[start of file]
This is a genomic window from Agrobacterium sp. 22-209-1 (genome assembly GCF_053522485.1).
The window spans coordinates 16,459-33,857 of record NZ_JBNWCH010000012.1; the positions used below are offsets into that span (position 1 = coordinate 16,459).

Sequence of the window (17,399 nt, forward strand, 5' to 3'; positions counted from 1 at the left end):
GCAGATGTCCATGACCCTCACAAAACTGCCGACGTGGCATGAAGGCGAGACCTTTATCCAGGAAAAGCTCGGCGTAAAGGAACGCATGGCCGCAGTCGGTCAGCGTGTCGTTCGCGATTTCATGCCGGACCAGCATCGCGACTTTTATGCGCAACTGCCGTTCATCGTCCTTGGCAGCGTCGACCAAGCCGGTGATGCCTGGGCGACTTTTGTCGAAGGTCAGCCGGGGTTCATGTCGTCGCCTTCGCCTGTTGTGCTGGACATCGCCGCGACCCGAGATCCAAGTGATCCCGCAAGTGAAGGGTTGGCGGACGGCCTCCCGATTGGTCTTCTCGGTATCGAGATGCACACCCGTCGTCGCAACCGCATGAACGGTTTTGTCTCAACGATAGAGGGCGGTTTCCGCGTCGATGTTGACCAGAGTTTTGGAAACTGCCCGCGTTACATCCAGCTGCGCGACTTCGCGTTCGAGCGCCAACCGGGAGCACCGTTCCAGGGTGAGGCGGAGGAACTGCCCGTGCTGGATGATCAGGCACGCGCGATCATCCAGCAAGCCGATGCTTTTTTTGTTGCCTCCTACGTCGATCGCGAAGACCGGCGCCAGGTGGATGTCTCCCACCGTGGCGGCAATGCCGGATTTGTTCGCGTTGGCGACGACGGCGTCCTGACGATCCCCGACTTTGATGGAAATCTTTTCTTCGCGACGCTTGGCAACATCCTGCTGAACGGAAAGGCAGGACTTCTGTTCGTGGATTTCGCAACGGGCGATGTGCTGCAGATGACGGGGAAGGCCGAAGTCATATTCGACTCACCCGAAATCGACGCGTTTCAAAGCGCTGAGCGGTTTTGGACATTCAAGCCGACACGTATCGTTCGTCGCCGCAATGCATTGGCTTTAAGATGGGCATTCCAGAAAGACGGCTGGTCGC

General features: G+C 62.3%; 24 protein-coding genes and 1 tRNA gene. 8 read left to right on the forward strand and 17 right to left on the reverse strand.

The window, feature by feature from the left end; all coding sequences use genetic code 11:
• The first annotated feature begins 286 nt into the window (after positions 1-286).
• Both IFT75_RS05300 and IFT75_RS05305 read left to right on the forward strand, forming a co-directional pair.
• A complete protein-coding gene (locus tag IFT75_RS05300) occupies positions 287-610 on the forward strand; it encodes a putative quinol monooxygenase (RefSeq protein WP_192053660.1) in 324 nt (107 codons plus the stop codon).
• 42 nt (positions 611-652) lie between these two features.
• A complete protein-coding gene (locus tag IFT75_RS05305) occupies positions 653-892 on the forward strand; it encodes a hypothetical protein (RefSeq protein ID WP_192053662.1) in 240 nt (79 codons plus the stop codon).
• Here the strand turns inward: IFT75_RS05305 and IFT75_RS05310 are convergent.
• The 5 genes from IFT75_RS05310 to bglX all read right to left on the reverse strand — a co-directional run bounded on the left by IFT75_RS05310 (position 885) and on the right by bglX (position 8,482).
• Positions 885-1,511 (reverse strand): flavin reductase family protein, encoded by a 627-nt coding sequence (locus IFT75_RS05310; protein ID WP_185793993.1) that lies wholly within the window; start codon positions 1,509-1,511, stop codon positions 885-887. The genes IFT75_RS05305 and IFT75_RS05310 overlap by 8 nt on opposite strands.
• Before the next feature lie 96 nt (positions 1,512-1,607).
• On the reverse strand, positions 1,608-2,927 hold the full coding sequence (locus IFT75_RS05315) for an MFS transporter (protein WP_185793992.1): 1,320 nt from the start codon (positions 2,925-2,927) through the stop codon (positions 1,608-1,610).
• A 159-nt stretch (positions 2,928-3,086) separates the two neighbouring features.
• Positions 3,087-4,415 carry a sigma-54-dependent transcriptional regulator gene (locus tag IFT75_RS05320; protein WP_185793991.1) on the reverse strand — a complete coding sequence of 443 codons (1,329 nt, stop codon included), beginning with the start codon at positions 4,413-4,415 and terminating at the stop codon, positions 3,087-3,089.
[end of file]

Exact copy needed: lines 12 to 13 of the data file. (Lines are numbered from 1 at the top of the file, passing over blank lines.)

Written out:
• Here the strand turns inward: IFT75_RS05305 and IFT75_RS05310 are convergent.
• The 5 genes from IFT75_RS05310 to bglX all read right to left on the reverse strand — a co-directional run bounded on the left by IFT75_RS05310 (position 885) and on the right by bglX (position 8,482).